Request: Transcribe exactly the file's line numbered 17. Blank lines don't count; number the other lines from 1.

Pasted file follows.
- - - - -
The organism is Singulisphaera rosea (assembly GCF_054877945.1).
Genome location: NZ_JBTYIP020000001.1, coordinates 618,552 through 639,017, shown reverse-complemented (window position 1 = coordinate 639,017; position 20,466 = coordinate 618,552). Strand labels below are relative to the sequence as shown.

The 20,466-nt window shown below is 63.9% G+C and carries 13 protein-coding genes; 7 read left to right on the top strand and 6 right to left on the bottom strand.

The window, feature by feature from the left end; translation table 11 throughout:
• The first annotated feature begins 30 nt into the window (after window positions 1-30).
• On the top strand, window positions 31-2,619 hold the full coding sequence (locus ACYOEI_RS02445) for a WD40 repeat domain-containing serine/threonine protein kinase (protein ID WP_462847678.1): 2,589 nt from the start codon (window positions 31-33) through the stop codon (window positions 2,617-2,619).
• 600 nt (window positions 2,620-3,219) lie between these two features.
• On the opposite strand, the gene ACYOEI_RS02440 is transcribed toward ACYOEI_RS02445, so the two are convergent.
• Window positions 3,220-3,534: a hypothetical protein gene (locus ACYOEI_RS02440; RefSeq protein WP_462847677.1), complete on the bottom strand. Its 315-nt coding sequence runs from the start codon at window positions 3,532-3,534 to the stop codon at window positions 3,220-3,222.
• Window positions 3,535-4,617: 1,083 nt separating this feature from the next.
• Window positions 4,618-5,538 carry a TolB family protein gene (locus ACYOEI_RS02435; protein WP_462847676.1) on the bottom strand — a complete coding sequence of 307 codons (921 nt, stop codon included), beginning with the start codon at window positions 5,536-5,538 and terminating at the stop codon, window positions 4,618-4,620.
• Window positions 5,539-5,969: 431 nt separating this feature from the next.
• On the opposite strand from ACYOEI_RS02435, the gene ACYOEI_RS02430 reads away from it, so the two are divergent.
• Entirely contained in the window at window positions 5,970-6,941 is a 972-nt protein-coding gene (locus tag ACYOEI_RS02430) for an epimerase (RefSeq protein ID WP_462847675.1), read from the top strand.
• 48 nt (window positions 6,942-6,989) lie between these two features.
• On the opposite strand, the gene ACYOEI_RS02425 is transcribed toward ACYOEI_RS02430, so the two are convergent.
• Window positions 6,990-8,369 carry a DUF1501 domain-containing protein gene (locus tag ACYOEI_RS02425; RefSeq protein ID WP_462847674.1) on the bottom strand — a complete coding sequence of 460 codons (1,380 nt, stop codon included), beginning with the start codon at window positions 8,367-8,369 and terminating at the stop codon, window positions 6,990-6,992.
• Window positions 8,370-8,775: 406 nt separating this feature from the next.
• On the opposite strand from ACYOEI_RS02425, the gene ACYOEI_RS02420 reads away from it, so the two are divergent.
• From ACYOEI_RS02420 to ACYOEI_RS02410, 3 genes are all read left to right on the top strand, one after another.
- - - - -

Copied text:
• Window positions 6,990-8,369 carry a DUF1501 domain-containing protein gene (locus tag ACYOEI_RS02425; RefSeq protein ID WP_462847674.1) on the bottom strand — a complete coding sequence of 460 codons (1,380 nt, stop codon included), beginning with the start codon at window positions 8,367-8,369 and terminating at the stop codon, window positions 6,990-6,992.